The focus of the fusion fellowship will be carrying out research on new materials and manufacturing techniques for nuclear fusion applications.
Nuclear fusion is the process by which two atoms fuse together, liberating huge amounts of energy. This is the same reaction that occurs in the sun, so to recreate this on Earth is quite a challenge.
- Olivia Mclatchie
- Toluwanimi Ajayi
The most promising concept for a fusion reactor is a doughnut shaped device referred to as a tokamak which can be used to magnetically confine a plasma (ionised gas) where the fusion reaction takes place, with temperatures at the core of the plasma reaching 150 000 000 K. Therefore the materials at the wall of a tokamak will be subject to extreme heat and neutron loads, as well as being exposed to the plasma.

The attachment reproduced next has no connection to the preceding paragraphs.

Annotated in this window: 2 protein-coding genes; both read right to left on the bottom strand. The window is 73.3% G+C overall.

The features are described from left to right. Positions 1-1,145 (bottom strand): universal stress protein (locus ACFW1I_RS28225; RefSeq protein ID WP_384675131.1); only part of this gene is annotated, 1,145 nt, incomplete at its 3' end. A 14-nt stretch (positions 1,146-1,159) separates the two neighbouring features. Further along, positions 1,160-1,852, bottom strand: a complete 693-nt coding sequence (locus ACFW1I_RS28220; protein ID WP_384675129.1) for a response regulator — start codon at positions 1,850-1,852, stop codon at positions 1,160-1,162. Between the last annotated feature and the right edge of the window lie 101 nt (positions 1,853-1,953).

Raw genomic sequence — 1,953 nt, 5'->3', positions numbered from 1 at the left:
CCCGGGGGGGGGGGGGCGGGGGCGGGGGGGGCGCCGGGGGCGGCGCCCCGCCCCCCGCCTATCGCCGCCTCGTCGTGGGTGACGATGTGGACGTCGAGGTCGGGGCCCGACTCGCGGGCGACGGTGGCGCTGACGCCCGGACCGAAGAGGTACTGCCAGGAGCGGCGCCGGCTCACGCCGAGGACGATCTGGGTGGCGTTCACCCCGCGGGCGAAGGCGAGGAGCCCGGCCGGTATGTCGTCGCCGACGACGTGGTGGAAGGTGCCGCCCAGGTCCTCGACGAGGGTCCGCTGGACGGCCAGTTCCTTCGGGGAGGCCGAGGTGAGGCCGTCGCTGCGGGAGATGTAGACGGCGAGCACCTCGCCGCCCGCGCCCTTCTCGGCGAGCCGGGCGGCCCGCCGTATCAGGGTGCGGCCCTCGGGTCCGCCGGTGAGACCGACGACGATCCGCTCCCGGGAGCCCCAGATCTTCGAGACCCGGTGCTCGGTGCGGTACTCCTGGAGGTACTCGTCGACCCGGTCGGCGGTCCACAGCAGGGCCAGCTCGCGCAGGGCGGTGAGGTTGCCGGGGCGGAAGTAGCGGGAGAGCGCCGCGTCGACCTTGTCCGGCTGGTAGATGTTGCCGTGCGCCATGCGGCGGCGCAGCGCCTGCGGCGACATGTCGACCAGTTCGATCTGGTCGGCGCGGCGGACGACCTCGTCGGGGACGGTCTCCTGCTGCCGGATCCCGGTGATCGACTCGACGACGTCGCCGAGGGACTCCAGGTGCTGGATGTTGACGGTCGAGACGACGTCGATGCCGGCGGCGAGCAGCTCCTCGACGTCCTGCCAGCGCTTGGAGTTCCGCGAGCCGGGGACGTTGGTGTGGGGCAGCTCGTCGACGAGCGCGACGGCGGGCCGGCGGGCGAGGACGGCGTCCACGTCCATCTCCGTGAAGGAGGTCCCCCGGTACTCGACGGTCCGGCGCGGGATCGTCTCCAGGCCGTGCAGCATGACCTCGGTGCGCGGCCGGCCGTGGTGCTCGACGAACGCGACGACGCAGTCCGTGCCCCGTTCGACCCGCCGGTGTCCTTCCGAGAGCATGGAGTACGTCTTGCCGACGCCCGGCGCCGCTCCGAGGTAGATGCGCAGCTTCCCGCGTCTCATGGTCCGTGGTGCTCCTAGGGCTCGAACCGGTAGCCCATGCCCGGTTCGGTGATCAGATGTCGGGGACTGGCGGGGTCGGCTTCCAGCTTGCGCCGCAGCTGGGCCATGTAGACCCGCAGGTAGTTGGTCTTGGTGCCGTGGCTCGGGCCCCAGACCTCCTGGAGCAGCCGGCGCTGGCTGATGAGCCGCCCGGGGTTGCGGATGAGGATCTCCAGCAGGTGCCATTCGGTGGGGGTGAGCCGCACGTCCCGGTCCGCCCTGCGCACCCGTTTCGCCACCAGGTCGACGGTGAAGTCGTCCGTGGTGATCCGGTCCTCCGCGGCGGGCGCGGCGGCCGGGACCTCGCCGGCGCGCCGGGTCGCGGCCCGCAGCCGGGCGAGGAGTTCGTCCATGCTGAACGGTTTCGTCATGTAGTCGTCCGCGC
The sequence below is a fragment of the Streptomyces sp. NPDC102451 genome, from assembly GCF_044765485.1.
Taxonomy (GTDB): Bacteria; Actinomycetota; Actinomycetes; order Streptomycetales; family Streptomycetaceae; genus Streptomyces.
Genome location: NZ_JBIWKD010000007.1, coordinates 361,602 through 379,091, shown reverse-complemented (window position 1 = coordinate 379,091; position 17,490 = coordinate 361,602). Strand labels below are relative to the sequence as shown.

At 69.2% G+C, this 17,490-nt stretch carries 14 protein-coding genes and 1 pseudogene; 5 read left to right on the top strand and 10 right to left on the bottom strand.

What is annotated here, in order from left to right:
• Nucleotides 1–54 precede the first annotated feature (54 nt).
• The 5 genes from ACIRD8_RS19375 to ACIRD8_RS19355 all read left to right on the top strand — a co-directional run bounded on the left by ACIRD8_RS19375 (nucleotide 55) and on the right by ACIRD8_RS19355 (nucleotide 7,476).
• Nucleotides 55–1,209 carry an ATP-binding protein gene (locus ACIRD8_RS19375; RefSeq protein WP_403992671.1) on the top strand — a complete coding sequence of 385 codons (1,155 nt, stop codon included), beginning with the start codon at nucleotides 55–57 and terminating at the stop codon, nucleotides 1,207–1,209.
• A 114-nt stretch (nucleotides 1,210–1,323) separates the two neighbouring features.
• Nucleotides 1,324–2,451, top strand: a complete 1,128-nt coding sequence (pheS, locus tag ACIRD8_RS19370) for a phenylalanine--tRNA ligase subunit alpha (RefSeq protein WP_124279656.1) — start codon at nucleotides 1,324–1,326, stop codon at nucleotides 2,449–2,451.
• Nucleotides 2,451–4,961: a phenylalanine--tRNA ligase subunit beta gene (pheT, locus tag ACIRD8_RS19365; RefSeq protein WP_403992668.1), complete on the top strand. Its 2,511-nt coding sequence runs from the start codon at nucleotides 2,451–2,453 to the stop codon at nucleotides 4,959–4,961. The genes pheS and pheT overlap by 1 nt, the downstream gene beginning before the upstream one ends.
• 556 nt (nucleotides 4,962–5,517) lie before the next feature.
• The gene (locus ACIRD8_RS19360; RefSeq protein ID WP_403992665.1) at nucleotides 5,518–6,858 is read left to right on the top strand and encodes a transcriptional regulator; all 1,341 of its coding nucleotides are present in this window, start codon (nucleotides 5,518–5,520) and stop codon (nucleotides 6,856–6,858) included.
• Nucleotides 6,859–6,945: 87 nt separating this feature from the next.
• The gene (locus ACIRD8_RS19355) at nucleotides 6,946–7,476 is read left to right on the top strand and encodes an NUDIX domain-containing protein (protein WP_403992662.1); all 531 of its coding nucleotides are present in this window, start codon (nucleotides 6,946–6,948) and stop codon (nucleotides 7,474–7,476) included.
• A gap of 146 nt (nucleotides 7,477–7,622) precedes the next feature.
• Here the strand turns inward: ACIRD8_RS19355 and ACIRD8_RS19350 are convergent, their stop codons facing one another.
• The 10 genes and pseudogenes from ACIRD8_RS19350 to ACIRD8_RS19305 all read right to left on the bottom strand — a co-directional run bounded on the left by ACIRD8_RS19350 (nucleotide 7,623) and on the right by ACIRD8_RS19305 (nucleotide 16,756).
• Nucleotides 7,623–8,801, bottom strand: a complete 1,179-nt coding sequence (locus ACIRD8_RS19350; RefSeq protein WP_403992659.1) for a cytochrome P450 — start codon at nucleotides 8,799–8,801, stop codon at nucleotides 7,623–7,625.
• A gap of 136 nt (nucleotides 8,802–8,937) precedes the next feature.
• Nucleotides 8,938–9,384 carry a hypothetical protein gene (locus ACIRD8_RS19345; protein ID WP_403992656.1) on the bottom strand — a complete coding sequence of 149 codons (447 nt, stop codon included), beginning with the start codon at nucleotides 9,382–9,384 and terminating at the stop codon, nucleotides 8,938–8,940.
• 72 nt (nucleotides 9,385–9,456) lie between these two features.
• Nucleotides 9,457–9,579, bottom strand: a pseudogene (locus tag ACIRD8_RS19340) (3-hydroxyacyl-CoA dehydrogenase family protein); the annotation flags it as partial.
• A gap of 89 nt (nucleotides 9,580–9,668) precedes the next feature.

This comes with huge materials and engineering challenges, which is where the research of this fellowship comes in. The research will look at how new materials and components will respond to fusion relevant damage and if they will be suitable for future fusion reactors.
This will involve the use of national lab facilities, also with the UKAEA, including working on innovative new in situ experiments at Harwell, and contributing towards the STEP (Spherical Tokamak for Energy Production) program.
Currently we have 2 PhD projects looking at the performance of novel welds for fusion applications with the GREEN and Fusion CDTs.